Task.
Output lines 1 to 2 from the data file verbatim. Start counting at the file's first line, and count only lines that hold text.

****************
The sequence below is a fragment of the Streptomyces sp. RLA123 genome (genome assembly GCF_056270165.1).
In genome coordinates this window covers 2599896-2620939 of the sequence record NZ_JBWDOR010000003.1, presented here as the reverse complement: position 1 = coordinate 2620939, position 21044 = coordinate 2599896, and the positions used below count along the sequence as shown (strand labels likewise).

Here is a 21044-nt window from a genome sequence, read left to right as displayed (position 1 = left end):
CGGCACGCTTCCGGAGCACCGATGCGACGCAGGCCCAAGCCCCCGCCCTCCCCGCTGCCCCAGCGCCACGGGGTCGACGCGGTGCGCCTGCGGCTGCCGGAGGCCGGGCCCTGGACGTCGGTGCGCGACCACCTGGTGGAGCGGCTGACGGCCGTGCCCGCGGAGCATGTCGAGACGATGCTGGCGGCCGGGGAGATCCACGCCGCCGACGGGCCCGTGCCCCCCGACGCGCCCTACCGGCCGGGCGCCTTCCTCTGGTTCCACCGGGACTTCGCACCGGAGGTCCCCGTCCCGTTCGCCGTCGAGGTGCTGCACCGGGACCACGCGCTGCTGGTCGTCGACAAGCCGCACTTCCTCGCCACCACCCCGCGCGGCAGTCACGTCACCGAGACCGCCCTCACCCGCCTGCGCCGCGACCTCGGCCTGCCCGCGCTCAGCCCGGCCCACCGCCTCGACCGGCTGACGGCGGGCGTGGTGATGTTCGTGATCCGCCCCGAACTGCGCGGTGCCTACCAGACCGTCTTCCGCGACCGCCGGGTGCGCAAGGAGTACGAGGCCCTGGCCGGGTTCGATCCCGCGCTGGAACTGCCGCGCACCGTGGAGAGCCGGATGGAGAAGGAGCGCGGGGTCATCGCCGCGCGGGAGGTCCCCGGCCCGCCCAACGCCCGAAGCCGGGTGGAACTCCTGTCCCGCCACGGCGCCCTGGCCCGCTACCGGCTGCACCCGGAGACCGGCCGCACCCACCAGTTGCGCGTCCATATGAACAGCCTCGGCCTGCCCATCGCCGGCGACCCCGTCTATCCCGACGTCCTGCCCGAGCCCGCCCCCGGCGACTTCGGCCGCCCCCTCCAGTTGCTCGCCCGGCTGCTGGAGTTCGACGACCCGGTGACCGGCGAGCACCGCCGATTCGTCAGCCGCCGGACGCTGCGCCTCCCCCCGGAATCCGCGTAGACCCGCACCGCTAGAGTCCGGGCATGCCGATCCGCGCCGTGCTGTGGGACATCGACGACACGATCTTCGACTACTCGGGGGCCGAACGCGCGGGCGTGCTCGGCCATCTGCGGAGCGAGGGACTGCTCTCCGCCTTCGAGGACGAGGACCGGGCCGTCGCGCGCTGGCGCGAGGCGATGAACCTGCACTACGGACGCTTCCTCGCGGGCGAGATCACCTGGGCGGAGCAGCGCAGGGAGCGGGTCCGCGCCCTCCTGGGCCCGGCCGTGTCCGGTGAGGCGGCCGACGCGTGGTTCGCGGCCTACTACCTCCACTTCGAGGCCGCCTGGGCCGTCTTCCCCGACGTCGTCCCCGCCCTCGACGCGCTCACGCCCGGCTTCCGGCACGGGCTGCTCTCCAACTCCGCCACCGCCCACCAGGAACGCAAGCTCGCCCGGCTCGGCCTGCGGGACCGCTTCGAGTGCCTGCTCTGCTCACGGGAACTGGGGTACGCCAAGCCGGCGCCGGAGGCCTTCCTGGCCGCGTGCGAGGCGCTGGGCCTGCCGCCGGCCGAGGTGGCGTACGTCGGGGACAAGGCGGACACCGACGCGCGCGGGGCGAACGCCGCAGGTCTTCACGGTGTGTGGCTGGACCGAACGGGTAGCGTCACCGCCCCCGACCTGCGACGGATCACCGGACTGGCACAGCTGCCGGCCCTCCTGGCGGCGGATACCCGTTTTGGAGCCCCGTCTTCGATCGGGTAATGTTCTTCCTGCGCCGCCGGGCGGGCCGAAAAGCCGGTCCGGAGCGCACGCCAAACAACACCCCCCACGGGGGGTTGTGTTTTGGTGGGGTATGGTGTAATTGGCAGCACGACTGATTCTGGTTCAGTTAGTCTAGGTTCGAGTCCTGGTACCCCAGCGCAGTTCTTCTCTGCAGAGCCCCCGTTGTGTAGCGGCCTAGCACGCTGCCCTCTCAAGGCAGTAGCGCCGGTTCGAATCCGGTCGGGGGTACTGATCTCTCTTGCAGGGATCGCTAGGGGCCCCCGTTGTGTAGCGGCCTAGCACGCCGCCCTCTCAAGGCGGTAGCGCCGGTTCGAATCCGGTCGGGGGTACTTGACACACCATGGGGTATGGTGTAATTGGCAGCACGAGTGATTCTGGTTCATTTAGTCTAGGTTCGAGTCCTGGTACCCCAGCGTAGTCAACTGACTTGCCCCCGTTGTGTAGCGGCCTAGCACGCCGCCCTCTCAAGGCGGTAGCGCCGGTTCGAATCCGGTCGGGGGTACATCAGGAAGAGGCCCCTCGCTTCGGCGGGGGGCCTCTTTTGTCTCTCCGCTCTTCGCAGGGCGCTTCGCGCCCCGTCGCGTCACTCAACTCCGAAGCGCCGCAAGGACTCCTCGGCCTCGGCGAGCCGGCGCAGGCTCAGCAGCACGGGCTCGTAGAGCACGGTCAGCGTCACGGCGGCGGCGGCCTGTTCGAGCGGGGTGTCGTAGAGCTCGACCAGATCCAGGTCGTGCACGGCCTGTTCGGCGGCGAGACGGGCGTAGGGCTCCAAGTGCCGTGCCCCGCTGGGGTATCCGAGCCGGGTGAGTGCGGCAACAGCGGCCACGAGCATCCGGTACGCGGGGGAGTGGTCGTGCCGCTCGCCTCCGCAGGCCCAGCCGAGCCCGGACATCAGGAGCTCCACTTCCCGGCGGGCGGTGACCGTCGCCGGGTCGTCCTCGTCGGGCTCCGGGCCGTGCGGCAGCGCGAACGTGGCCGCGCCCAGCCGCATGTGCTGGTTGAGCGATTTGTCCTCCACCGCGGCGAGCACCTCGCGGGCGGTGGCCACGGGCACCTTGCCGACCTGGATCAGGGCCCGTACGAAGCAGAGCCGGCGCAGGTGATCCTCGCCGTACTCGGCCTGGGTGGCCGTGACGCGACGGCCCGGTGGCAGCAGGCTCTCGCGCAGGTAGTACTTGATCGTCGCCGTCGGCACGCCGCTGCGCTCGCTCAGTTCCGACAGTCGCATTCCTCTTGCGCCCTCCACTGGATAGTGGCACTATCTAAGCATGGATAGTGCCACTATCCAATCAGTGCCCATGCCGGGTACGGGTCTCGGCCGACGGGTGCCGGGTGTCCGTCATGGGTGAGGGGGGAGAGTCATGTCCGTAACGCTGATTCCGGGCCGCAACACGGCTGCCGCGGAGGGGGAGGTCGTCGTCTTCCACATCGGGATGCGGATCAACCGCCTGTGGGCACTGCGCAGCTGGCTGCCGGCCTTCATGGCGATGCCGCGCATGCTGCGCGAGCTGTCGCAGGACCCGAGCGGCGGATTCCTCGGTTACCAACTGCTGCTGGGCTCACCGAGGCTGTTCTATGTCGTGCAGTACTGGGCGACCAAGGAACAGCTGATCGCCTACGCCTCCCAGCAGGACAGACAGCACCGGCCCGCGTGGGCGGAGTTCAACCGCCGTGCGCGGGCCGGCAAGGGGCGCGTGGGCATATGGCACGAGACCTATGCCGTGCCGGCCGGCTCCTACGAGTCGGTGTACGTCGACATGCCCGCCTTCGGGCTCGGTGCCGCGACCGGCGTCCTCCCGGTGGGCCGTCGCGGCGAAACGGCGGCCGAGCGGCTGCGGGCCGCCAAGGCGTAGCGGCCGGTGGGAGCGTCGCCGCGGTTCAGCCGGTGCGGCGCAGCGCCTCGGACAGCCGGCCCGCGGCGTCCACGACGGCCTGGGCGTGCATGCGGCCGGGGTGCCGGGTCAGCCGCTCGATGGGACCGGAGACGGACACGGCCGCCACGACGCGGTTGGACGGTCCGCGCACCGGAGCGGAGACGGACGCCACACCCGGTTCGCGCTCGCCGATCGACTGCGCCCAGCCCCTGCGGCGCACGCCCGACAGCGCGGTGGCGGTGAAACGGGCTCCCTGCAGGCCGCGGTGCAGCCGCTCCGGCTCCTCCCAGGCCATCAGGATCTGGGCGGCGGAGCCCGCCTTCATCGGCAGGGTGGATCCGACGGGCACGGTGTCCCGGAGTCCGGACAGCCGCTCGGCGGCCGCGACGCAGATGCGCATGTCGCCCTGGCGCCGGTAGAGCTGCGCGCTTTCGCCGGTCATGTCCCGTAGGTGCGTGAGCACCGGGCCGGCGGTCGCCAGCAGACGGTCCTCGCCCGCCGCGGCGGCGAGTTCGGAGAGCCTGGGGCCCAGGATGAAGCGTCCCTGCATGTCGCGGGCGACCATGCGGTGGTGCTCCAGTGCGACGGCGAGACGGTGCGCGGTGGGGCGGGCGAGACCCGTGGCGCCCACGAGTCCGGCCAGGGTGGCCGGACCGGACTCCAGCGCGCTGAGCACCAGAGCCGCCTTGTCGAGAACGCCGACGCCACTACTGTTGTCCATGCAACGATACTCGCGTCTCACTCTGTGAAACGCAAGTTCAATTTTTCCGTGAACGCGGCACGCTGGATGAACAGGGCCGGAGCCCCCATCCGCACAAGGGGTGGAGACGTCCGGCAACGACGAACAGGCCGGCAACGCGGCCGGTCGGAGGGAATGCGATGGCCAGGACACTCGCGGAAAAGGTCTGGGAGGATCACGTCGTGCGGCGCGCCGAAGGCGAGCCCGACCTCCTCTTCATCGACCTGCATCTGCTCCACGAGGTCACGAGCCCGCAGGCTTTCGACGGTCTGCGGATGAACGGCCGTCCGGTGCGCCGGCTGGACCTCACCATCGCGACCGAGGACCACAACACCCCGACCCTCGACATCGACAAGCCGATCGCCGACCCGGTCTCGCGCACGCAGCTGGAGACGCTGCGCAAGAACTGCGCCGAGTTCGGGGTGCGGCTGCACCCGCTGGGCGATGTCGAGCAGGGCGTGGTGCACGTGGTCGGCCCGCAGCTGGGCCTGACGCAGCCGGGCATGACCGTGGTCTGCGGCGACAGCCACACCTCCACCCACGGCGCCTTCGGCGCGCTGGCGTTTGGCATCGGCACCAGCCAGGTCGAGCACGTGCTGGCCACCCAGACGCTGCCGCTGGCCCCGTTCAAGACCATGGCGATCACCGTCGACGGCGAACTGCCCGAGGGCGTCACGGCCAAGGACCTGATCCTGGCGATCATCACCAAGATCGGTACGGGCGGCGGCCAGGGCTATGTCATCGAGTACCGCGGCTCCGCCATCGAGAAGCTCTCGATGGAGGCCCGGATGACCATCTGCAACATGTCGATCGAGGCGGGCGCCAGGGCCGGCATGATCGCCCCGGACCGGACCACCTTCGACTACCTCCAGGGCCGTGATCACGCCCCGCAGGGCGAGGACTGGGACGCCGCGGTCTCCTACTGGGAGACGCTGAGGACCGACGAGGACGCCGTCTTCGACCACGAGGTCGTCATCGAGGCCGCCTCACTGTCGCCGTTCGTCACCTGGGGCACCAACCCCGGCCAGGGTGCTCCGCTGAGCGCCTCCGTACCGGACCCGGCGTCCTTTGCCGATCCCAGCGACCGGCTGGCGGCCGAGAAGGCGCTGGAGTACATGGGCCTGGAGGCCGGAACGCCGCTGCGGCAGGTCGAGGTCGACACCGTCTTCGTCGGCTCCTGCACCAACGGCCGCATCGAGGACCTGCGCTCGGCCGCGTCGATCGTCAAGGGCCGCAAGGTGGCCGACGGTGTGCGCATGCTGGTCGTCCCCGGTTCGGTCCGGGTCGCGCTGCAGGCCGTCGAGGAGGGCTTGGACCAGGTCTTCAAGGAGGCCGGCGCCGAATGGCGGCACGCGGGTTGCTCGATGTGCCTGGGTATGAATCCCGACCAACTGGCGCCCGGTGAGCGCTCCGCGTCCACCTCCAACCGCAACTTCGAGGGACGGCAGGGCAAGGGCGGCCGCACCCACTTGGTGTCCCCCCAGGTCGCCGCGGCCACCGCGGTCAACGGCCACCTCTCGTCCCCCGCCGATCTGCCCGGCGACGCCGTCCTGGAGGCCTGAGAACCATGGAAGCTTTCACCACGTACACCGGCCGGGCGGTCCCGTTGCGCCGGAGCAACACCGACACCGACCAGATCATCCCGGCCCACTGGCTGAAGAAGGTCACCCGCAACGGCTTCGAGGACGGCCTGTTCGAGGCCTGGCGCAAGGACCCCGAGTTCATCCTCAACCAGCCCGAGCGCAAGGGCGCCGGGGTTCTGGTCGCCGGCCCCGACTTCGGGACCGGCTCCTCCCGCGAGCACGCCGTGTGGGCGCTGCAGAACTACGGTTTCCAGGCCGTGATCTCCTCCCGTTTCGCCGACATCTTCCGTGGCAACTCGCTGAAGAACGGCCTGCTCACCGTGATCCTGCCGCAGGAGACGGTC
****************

The sequence below is a fragment of the Streptomyces sp. RLA123 genome (genome assembly GCF_056270165.1).
In genome coordinates this window covers 2599896-2620939 of the sequence record NZ_JBWDOR010000003.1, presented here as the reverse complement: position 1 = coordinate 2620939, position 21044 = coordinate 2599896, and the positions used below count along the sequence as shown (strand labels likewise).